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7 Dividend Stocks That Want to Pay You More Cash - views
That’s the argument that’s been popping up in the headlines more and more in the past couple of months. The idea that dividends could be facing a bubble is a scary one. After all, these are the names that risk-conscious investors normally turn to avoid speculative forces, not to exploit them. But all of the dividend bubble talk warrants a quick look at what’s really going on in dividends right now.
Bubbles can happen anywhere. They’re all about insane valuations. So do dividends look like they’re entering bubble territory?
Not quite. While dividend payers have been moving higher in 2012, so has everything else, buoyed by strong earnings season performance and already discounted values. More significant, corporate profits and cash reserves (two of the biggest factors behind dividend payouts) both currently sit at all-time highs.
If anything, dividend stocks are getting cheaper; in the last year, the S&P 500 has moved 4% higher -- but the S&P’s dividend yield has moved more than 16% higher. So in reality, the bubble argument looks pretty weak.
But dividend stocks don’t. Historically, their payouts account for the lion’s share of investors’ returns. That’s why we’re taking a closer look at seven dividend stocks raising their payouts right now.
Over the last 36 years, dividend stocks have outperformed the rest of the S&P 500 by 2.5% annually, and they outperformed nonpayers by nearly 8% every year, all while paying out cash to their shareholders, according to data compiled by Ned Davis Research. The numbers are even more compelling when looking at companies that consistently increase their payouts.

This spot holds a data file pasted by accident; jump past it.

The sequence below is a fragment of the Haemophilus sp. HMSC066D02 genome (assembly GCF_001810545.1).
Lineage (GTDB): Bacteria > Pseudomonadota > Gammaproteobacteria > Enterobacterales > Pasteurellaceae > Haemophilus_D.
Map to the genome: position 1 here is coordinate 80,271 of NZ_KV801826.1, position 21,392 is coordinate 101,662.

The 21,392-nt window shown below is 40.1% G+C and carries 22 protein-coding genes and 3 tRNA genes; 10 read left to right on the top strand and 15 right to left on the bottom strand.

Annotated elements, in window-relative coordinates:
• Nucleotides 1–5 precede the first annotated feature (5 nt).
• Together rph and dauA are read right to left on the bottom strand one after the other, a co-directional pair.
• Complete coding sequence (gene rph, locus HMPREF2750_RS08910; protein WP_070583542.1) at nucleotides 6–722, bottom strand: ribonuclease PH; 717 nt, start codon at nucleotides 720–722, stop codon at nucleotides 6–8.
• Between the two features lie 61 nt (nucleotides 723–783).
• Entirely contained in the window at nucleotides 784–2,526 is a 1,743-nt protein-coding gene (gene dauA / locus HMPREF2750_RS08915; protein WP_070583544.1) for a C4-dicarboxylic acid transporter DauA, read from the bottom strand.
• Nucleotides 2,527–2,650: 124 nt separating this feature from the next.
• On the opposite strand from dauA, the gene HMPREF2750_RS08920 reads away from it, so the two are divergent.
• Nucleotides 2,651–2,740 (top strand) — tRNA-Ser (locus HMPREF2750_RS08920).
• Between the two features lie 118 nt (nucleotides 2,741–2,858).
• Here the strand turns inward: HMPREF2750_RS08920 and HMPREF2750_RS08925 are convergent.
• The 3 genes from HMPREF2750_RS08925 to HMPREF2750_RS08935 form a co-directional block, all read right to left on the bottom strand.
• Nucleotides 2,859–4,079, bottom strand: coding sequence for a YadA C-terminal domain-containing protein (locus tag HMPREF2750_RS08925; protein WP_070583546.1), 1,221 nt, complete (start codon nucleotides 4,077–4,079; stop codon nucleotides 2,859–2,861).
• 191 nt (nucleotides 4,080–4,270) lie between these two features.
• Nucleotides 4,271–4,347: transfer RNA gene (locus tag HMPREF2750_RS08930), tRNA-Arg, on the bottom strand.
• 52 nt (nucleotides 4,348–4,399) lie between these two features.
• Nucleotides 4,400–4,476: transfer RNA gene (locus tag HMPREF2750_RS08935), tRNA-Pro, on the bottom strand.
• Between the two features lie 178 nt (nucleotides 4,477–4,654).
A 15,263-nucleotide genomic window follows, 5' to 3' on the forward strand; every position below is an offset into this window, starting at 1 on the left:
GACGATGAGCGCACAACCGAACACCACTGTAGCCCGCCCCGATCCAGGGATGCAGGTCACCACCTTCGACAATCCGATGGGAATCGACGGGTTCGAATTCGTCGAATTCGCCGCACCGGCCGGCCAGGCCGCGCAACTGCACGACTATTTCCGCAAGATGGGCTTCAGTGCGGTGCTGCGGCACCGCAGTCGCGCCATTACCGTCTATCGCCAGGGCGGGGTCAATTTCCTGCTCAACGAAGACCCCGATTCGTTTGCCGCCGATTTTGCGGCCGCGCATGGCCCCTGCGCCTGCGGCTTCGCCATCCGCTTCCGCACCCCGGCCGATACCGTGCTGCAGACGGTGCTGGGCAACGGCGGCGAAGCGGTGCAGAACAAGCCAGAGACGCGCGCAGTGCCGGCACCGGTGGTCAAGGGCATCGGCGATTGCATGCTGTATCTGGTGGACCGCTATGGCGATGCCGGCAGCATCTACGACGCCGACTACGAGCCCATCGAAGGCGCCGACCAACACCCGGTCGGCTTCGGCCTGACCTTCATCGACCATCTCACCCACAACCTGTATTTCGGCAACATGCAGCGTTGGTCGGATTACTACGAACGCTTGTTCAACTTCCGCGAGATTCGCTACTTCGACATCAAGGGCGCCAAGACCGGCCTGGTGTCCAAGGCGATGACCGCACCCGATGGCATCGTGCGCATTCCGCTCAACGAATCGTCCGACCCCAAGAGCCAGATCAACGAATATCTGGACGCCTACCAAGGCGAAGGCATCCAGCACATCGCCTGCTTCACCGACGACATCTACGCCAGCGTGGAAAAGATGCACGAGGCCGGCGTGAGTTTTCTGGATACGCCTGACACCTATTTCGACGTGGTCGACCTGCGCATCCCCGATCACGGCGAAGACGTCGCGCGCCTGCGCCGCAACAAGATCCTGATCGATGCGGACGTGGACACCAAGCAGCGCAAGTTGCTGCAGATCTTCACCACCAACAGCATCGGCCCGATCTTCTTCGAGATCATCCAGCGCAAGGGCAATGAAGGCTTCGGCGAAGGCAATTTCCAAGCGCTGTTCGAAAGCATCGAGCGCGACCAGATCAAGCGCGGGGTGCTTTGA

That’s why we pay close attention to the firms that are shoveling more corporate cash to shareholders each week. With that, here’s a look at seven of the stocks that hiked payouts in the last week.
Things are looking up for BlackRock (BLK), not just because the firm’s shares have rallied more than 11.4% year-to-date. BlackRock weighs in as the largest asset manager in the world, thanks to more than $3.5 trillion in assets under management. Because that AUM level directly drives the firm’s earnings, a bullish turn for stocks translates directly into higher management fees on BLK’s top line.
BlackRock has undergone some transformations since the height of the recession. In 2009, it acquired Barclays Global Investors for approximately $13.5 billion, doubling the combined firm’s AUM and skewing its asset focus from what had traditionally been a fixed-income shop to a more equity-focused operation. That asset mix meant that investors stuck with BLK when treasuries were rallying, and they’re sticking with them still in this stock rally.
Better still, because institutional investors make up the majority of BLK’s clients, the firm isn’t as subject to retail investors’ cash concerns; that means that AUM is more likely to ride out rough spots.
All of those factors have translated into BlackRock’s dividend. Last Thursday, the firm announced a 9.09% increase in its quarterly payout, ratcheting it to $1.50 per share. That’s a 3.02% yield at current price levels. Investors looking for a solid core holding in the financial sector could do much worse than BlackRock.
BlackRock, one of Blue Ridge Capital's holdings, shows up on recent lists of Financial Stocks Bought and Sold by Hedge Funds and 6 Stocks With Double-Digit Gains and Big Dividends.
Heavy equipment maker Deere (DE) is another firm that’s benefitting from economic tailwinds right now. The company makes machines used in everything from construction to agriculture, a market that got hit hard in the recession as investments in capital-intense equipment dropped off. Now, though, the firm’s push toward international exposure is paying off at the same time domestic sales heat up again.